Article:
Internet shutdowns in India could be costing around Rs 2.45 crore per hour: Report

“Alongside disruption of everyday life, recent debates have been bringing to light how internet shutdowns are causing economic havoc in India.”

Internet shutdowns in India are coming at a heavy cost, to the tune of about Rs 2.45 crore per hour, claims a report by Firstpost. Citing information from non-government operators union – Cellular Operators Association of India (COAI), the report states that the cost is being incurred due to internet playing such a pivotal role in various trades, including hyperlocal services, grocery deliveries, cab operators, and more.

The report has noted that the Indian government has imposed the highest number of internet shutdowns among other nations, with a total of 134 recorded internet shutdowns in 2018, and 104 in 2019. The most notable series of internet blackouts came during the recent few weeks as an effect of protests being held against the Citizenship (Amendment) Act, 2019. Because of these shutdowns, Firstpost‘s report quotes COAI’s director general Rajan Mathews to state that the actual impact on the economy of India and the everyday life of citizens could be as much as 50 percent higher than the figure of Rs 2.45 crore, hence amounting to nearly Rs 3.67 crore being lost every hour.

Among industries that lose out on the maximum amount of revenue due to these shutdowns are food and grocery delivery services, cab aggregator services, and those who are impacted include independent contractors that now work for app-based online services. For these services, any duration of internet blackouts during the day translates to lost business hours, which in turn have a direct impact on the overall economy. The Firstpost report further cites a 2018 report by the Indian Council for Research on International Economic Relations (ICRIER) to state that between 2012 and 2017, India recorded over 16,000 hours of Internet shutdown, bringing the total loss up to over Rs 21,000 crore (~$3.04 billion) to the Indian economy.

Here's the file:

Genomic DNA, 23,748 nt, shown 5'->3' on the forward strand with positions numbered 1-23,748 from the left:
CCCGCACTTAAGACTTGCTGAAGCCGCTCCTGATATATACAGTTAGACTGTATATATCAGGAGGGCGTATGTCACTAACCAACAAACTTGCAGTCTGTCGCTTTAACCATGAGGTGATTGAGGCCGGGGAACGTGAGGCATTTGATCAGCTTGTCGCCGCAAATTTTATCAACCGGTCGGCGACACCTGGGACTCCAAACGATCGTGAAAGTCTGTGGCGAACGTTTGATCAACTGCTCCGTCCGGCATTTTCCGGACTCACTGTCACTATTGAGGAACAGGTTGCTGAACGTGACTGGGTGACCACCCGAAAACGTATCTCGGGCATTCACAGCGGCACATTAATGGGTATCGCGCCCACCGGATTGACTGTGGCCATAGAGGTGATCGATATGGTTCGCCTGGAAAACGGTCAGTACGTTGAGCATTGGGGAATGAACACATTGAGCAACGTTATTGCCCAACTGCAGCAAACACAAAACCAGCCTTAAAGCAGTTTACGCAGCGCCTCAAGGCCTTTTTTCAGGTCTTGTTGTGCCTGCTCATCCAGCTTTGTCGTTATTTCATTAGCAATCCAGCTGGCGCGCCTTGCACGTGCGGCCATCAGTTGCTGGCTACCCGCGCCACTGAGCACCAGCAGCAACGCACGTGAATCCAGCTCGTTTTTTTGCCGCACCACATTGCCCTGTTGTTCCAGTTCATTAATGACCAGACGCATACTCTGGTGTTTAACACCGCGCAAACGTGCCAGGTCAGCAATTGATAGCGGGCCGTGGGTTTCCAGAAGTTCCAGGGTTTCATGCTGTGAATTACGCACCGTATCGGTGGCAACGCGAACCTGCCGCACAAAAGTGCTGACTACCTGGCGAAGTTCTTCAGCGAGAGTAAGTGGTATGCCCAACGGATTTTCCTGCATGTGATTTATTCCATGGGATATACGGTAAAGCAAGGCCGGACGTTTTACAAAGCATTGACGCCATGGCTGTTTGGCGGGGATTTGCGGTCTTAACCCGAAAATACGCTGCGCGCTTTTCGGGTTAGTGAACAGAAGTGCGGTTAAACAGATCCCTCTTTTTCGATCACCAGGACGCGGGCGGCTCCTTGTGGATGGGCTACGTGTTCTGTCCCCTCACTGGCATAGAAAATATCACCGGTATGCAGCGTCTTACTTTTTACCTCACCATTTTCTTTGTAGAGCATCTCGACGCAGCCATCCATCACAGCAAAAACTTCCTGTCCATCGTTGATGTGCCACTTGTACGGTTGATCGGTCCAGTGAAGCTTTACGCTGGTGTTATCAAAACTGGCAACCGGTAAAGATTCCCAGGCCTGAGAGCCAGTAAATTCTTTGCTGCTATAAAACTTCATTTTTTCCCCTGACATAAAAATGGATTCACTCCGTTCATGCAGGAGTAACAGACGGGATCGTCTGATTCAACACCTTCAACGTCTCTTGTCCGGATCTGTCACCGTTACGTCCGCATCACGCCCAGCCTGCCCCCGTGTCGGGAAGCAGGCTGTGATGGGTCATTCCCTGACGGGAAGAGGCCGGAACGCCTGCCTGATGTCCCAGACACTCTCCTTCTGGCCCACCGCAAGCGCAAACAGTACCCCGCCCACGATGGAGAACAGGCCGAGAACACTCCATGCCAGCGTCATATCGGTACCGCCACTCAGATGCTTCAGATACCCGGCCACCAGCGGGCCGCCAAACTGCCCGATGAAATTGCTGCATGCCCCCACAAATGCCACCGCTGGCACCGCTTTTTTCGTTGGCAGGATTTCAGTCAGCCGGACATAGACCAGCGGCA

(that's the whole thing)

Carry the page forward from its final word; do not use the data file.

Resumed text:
The report further cites inputs from various independent contractors, as well as researchers and business owners to cite multiple sides of the tale — while some regard this as a clear loss to the Indian economy, others regard this as a difficulty due to not being able to access entertainment platforms, while still others state that businesses during these times would be disrupted anyway. One such instance quoted in the report states, “I had to make two important payments and the failure to do so could have resulted in severe damage to my reputation,’ said Saurav Chakravorty, the owner and director of Ranchi-based outdoor advertising firm Art Cottage. He was in Delhi when the Internet shutdown took place. “Thankfully, the phone lines were working. I asked my brother in Ranchi to transfer the money to the recipients.”

While internet services in most recently disrupted areas, apart from Jammu & Kashmir, have returned to functional, it remains to be seen what 2020 has in store for internet and India. A recent report by News18 revealed a precedent-setting verdict by the Gauhati High Court, which ordered the government to immediately restore connectivity since the overall economy was being disrupted. It now remains to be seen how the government operates in its quest to quell protests, and how telecom operators deal with this situation.